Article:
Helping Arizona See More Freedom

Arizona  Governor Doug Ducey is rightfully positioning Arizona for a better state of innovation, for the best possible business climate.
As members of all parties consider whether our state is to be one of the past or one of the future more and more legislative issues are being viewed through the innovation prism.  Are you a dinosaur like the decision makers at Phoenix Sky Harbor International Airport or are you on the side of the consumer with more choices?
One of this year’s biggest legislative brawls, that being doctors and nurses and whether the latter should be able to creep into territory previously the domain of Doctor Welby, is no exception.  But in that debate both sides can make a claim for the cloak.
In the case of another, similar but lesser known bill the freedom and innovation clarity is far more obvious. You see, HB 2523 led by State Representative Heather Carter emancipates some 700,000 Arizona wearers of contact lenses from a state mandated and expensive optometrist visit every year just to get a refill to once every three years.  Mind you, a patient is free to see an optometrist any time for any reason.
Let’s bring this common sense into focus a bit more because the absurdity of the existing state law may blind some with anger. 
Does the state mandate you visit a doctor every year?  Or how about a dentist?  What about podiatrists?  After all, shoes can do damage to one’s feet.  None of this is in state law.  It would be ridiculous if so.  How and when the optometrist lobby actually convinced the good men and women of the Arizona State Legislature once upon a time to require an annual visit costing $140-$220 just to get a contact lens refill is a testament to that special interest lobby but inanity for all other thinking individuals.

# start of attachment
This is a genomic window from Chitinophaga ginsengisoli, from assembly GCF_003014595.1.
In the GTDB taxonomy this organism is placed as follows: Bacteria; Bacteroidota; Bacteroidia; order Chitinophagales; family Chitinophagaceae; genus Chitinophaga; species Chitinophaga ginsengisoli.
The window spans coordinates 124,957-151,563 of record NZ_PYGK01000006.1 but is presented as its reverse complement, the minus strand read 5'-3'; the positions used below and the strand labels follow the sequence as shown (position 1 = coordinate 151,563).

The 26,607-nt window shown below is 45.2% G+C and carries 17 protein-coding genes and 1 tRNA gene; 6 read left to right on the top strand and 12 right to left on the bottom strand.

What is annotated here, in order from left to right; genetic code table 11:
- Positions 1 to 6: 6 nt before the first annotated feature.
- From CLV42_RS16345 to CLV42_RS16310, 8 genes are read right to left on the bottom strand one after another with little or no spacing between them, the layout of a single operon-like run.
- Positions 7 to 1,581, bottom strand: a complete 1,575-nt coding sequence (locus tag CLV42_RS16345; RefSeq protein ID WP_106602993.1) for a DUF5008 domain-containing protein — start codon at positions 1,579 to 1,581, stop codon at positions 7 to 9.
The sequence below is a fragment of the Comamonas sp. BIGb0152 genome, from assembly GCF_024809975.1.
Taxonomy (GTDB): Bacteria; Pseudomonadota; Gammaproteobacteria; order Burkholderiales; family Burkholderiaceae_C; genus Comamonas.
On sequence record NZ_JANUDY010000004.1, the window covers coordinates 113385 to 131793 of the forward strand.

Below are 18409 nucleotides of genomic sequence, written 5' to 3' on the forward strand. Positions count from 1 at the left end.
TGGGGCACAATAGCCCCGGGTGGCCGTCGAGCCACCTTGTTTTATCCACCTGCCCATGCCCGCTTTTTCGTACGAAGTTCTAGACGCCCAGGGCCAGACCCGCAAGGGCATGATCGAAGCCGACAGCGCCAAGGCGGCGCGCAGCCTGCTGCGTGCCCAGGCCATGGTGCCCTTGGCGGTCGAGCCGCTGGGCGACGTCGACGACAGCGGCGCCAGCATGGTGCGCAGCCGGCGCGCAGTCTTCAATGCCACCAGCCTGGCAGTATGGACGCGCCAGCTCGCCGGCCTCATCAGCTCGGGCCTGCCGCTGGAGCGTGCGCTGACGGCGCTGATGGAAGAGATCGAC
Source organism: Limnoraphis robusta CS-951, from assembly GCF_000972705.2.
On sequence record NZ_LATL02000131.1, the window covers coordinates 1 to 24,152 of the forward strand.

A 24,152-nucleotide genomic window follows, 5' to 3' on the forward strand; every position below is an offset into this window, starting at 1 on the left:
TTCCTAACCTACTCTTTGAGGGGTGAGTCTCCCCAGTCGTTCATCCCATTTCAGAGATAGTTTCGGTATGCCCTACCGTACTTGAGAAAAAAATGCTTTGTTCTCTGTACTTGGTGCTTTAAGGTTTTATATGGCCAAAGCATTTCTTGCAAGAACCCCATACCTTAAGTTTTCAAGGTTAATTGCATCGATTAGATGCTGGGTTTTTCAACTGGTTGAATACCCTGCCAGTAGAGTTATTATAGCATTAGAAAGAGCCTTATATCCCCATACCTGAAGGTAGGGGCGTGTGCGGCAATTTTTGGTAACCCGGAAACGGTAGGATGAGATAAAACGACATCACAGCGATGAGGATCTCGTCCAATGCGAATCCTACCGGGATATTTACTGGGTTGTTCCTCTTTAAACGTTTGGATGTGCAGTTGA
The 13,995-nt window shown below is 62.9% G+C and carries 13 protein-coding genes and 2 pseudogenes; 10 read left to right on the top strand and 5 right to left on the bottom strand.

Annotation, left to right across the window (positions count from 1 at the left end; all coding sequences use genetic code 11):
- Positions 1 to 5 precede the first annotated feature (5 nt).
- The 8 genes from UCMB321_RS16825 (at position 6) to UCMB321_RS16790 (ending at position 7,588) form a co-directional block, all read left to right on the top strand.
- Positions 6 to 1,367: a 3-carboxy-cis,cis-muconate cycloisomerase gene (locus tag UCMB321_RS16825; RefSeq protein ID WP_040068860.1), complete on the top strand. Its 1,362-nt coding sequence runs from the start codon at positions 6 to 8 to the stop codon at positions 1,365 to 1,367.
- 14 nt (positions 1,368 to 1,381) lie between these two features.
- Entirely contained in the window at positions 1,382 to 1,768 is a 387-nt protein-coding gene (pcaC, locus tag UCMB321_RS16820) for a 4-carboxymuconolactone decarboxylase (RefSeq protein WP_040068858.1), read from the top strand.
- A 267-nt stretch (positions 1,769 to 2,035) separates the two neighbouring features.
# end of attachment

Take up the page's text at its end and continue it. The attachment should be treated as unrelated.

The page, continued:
In this day and age people can get contact lenses refilled online or in other ways besides enduring through a costly and time consuming special interest subsidy.  It would be like resisting Amazon because some might says it is dangerous to drive and buy a book at Barnes & Noble.  Such logic is one of the reasons a beacon of liberty, the Goldwater Institute, supports HB2523. And does anyone think anybody outside of the State Capitol bubble doesn’t think likewise?  Surely not the overwhelming number of people who would like a little more convenience and a lot less cost.  Surely not several other states who have made the switch and seen zero impact to public health.
No matter how hard they argue and how vitriolic they get optometrists should show the same respect to patients and customers others in the medical profession do, and not rely on state sanctioned subsidies.  And if they won’t Arizona lawmakers should side with real freedom, not the freedumb a special interest lobby is sadly selling.